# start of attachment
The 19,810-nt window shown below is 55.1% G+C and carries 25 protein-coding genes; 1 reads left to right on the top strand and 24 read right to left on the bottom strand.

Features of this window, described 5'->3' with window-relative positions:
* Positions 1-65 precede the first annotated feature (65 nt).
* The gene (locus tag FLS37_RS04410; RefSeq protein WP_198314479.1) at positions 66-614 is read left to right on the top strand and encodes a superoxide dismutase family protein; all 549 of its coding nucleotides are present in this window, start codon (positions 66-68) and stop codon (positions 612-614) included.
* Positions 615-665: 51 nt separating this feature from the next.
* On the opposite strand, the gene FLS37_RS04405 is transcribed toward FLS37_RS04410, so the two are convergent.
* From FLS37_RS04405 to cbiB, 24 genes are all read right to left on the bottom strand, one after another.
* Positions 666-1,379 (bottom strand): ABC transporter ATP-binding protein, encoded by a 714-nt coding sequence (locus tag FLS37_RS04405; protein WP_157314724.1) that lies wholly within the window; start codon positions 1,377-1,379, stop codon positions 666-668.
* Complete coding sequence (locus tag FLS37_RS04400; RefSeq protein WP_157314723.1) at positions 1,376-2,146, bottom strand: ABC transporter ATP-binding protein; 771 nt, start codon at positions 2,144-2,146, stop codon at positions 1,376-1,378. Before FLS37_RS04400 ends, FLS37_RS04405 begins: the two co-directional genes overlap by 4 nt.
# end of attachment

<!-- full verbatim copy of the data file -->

The 19,810-nt window shown below is 55.1% G+C and carries 25 protein-coding genes; 1 reads left to right on the top strand and 24 read right to left on the bottom strand.

Features of this window, described 5'->3' with window-relative positions:
* Positions 1-65 precede the first annotated feature (65 nt).
* The gene (locus tag FLS37_RS04410; RefSeq protein WP_198314479.1) at positions 66-614 is read left to right on the top strand and encodes a superoxide dismutase family protein; all 549 of its coding nucleotides are present in this window, start codon (positions 66-68) and stop codon (positions 612-614) included.
* Positions 615-665: 51 nt separating this feature from the next.
* On the opposite strand, the gene FLS37_RS04405 is transcribed toward FLS37_RS04410, so the two are convergent.
* From FLS37_RS04405 to cbiB, 24 genes are all read right to left on the bottom strand, one after another.
* Positions 666-1,379 (bottom strand): ABC transporter ATP-binding protein, encoded by a 714-nt coding sequence (locus tag FLS37_RS04405; protein WP_157314724.1) that lies wholly within the window; start codon positions 1,377-1,379, stop codon positions 666-668.
* Complete coding sequence (locus tag FLS37_RS04400; RefSeq protein WP_157314723.1) at positions 1,376-2,146, bottom strand: ABC transporter ATP-binding protein; 771 nt, start codon at positions 2,144-2,146, stop codon at positions 1,376-1,378. Before FLS37_RS04400 ends, FLS37_RS04405 begins: the two co-directional genes overlap by 4 nt.